Mark Urban has sought to recreate his earlier success with 'Rifles' by following a single regiment through a war. In choosing the 23rd Regiment (Royal Welch Fusiliers), he has plumped on a unit that fought throughout the American War of Independence from Bunker Hill to Yorktown, and can therefore act as illustrative of the war as a whole. Unlike the 95th Rifles, however, the 23rd were a 'line' regiment with none of the glamour of 'special' troops, although much of the action surrounds their detached light company. And given the very fluid organization of the army it is easy to see problems trying to carry out a single regiment narrative thread. As his Royal Welch witnesses come and go, he has had to use eyewitnesses wherever he could get them; not all are Royal Welchmen, nor are they necessarily eyewitnesses to the actual events he is discussing.

Mr Urban's lack of military background and wider understanding is sometimes apparent. As Donald Graves has noted, his belief that Revolutionary War tactics were important in Europe is dubious, and he is unfairly harsh on David Dundas. The essential need to train the army on a common doctrine was not possible until the Duke of York became Commander-in-Chief, with the full weight of Royal authority behind him. If the correct solution was a fusion of the `German' and `American' schools, that was never possible given the stresses of service until Sir Ralph Abercromby got nearly two months to properly train his army in 1800-1 before Egypt. He was the first British commander to have that opportunity after the reserve of trained troops was dissipated in the West Indies in 1793-5.

Due to these reservations I was only going to give the book four stars, but as a former Royal Welchman myself I thought, 'How can I!
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18 of 22 people found the following review helpful By Amazon Customer on 8 July 2008
Format: Hardcover
I'm not sure whether Urban truly intended to write a narrative history that not only sets right many of the injustices of much of the scholarship on this era, as well as comment on the current operations in Afghanistan.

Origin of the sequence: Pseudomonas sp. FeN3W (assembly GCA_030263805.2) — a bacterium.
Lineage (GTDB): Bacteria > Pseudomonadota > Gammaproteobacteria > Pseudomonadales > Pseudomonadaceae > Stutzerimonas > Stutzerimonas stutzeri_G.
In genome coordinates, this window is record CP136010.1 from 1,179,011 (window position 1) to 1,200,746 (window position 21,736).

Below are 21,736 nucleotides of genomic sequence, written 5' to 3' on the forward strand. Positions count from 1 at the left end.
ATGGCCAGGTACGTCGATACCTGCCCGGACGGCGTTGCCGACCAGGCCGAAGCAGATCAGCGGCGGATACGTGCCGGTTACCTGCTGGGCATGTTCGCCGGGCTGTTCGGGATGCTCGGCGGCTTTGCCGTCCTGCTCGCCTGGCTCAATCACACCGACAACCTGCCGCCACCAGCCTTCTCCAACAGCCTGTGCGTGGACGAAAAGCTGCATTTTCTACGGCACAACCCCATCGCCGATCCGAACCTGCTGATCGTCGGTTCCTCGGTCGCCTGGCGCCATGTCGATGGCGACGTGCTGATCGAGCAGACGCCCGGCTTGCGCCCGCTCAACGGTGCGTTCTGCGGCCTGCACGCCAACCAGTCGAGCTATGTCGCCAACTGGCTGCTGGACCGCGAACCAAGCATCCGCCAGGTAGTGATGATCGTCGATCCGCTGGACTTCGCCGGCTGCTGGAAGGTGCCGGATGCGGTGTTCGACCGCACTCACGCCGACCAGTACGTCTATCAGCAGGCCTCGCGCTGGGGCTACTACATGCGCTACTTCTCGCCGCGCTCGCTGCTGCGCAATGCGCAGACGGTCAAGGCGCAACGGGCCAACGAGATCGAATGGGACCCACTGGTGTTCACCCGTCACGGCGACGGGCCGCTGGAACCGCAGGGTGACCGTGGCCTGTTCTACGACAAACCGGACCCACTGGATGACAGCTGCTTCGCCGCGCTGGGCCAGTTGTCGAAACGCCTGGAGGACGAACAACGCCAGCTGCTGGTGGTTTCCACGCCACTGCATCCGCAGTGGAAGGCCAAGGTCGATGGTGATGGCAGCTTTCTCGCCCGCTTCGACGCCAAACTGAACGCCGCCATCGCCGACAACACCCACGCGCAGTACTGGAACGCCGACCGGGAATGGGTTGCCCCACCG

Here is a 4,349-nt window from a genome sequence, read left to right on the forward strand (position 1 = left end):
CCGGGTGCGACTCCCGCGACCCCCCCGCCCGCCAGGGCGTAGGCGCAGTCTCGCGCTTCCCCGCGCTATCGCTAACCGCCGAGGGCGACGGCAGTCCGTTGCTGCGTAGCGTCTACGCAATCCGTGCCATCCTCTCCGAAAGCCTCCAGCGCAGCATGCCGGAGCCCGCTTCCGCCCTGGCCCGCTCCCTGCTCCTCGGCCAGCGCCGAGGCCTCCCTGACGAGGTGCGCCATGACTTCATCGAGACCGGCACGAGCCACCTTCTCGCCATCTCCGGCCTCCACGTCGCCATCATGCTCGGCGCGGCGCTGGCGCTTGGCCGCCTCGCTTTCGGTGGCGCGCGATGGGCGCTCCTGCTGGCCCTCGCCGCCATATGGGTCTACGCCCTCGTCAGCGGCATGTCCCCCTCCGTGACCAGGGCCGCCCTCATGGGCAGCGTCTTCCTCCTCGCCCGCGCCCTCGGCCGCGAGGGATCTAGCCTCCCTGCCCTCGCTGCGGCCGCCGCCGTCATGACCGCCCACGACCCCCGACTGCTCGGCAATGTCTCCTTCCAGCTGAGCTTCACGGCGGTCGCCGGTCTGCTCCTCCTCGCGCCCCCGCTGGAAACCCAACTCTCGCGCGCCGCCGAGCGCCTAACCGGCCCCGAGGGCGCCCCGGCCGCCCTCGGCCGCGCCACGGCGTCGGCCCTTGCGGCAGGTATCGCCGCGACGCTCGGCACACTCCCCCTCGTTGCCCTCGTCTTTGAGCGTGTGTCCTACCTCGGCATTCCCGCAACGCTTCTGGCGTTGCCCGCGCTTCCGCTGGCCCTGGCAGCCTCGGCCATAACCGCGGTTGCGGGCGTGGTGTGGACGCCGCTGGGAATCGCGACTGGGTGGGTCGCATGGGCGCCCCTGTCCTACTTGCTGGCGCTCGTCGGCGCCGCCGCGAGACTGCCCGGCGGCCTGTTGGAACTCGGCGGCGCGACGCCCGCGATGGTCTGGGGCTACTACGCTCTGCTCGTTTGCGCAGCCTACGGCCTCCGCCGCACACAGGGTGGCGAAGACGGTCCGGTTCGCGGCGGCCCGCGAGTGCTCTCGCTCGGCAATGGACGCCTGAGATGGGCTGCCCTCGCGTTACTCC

Whatever his intent, this book is brilliant, in many ways surpassing 'Rifles'. The characters are brought to life in vivid colours, their flaws and their strengths, the arrogance of certain 'Minden men', the self-righteousness on both sides, and the sheer hypocrisy of the ideologues. This is not a book for those 'Patriot' lovers; this is a very real history. The maps are first class, and Urban, as we have come to expect, cuts through the fog of war to deliver stunning detail on everything from the tactical, strategic and operational levels of war.

Any young officer, or aspiring officer, should take the lessons so clearly portrayed in it; learning organisations defeat insurgencies, as we so nearly did in the 13 Colonies. For those not in the military, take heed anyway; read this as a history of the American war, and apply much of the logic to Iraq and Afghanistan, and that is what we are up against. The lessons are clear: Doctrine, tactics, strategy, all have to work together.
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4 of 5 people found the following review helpful By Neil Lennon on 13 Sept. 2012
Format: Paperback Verified Purchase
Fusiliers starts by telling the story of the Royal Welch Fusiliers in America during the War of Independence through the eyes of a number of different individuals letters from varying Officers and ranks. This makes for an interesting narrative but the story soon loses its way as Mark Urban obviously struggled to find one consistent source of information to cover the whole war. As a result individuals you have been following leave the regiment or are killed or injured in battle quite early on, making the whole story seem disjointed and the characters hard to empaphise with.

Nor do I agree with the claim of the sub title "How the British Army lost America but learned how to fight". It is clear from reading the history of the previous French and Indian Wars that Britain learned its lesson on frontier fighting during that conflict. By the time of the War of Independence Britain had already succesfully learned to incorporate light companies into its regiments and to employ flanking strategies to deal with the American militia. I'm not sure Mark Urban ever really gives any convincing arguements to back up his claim except to say that the Americans were still better at this type of skirmishing warfare.

As a history of the War of Independence "Fusiliers" is too tightly focused on the military aspects, and specifically on the actions of the one regiment. For a broader overview I would reccomend Robert Harvey's book "A Few Bloody Noses" in its place.

This book would be of most interest to someone specifically interested in the military history of the War of Independence as there are some very good explanations of the weapons and tactics used and some detailed maps. However, it is not an easy read and could have benefited from more of a narrative history approach to add more colour and more descriptions to the story told in the letters quoted throughout.